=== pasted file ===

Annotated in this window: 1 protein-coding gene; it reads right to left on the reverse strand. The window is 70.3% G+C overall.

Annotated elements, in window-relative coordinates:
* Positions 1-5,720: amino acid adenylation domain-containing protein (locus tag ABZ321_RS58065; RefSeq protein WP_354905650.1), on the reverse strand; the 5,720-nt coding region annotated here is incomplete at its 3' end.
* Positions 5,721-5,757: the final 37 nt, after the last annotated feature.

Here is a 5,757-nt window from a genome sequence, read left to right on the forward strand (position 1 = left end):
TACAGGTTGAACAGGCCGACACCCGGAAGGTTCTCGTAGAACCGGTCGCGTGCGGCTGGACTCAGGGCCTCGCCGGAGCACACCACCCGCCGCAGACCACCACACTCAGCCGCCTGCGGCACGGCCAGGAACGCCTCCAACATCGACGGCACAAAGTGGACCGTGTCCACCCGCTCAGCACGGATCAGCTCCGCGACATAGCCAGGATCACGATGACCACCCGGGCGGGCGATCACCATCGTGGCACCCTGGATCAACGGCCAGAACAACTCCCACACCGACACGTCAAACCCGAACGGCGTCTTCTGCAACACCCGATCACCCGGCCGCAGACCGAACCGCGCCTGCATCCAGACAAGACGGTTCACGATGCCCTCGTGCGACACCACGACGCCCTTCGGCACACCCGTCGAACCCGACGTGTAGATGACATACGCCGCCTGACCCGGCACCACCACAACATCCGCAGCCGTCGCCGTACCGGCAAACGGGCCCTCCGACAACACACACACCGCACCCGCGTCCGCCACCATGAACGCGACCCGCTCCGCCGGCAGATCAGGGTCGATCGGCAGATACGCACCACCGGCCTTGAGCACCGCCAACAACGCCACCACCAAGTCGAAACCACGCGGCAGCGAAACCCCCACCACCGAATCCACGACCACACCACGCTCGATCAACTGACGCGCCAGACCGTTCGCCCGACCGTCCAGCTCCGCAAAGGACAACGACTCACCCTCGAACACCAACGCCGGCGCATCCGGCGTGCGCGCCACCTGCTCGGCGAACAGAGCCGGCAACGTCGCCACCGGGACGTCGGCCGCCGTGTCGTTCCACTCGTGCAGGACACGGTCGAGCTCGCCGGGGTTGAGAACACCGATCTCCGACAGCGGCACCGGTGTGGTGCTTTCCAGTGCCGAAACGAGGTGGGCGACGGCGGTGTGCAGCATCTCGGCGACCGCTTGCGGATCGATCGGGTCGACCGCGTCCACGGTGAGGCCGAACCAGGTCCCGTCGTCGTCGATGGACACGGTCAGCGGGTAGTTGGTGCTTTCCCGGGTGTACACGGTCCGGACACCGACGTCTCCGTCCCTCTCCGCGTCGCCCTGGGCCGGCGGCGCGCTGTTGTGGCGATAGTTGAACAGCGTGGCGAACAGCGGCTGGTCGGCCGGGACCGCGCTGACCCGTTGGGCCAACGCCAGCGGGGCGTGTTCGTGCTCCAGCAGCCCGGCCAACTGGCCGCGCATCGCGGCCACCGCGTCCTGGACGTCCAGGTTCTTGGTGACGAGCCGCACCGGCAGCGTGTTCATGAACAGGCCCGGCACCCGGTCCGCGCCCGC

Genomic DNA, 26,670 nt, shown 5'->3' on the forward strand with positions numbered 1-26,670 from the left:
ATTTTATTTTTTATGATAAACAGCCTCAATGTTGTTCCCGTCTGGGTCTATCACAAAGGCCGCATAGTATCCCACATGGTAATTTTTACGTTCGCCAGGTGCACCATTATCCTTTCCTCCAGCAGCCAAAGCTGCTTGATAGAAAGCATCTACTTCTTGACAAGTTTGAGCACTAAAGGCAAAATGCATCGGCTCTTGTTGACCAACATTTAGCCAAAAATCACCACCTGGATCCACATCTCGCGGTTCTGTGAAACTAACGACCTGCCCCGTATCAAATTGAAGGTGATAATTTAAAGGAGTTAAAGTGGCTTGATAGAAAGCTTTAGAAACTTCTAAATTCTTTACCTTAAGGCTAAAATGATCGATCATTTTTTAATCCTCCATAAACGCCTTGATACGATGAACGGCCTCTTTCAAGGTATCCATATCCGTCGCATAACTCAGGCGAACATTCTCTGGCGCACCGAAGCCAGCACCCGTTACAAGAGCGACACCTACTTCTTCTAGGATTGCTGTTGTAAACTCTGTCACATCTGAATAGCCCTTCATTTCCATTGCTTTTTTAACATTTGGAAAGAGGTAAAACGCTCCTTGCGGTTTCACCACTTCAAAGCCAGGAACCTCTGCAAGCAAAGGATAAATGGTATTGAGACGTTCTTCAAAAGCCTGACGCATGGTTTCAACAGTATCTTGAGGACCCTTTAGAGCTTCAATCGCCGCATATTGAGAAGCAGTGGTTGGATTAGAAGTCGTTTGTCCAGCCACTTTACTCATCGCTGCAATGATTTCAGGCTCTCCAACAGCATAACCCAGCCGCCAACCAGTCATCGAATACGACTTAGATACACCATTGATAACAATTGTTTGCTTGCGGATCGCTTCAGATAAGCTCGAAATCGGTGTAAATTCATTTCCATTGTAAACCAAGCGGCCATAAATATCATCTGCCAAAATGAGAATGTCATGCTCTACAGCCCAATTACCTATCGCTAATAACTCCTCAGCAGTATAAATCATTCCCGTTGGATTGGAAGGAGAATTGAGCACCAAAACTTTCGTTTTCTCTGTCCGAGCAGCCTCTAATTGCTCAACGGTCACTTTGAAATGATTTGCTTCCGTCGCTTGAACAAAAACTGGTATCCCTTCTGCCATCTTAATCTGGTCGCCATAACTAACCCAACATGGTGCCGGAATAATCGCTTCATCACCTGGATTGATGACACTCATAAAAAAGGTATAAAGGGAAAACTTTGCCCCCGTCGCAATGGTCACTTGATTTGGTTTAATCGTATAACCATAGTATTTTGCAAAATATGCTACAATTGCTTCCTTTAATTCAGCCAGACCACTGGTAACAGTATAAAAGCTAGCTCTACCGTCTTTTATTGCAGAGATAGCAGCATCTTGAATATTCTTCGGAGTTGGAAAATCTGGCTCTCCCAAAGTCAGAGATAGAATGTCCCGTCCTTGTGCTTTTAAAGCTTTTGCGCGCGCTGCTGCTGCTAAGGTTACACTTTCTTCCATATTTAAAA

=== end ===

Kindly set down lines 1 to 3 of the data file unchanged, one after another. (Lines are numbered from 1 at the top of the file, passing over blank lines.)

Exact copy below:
Annotated in this window: 1 protein-coding gene; it reads right to left on the reverse strand. The window is 70.3% G+C overall.

Annotated elements, in window-relative coordinates:
* Positions 1-5,720: amino acid adenylation domain-containing protein (locus tag ABZ321_RS58065; RefSeq protein WP_354905650.1), on the reverse strand; the 5,720-nt coding region annotated here is incomplete at its 3' end.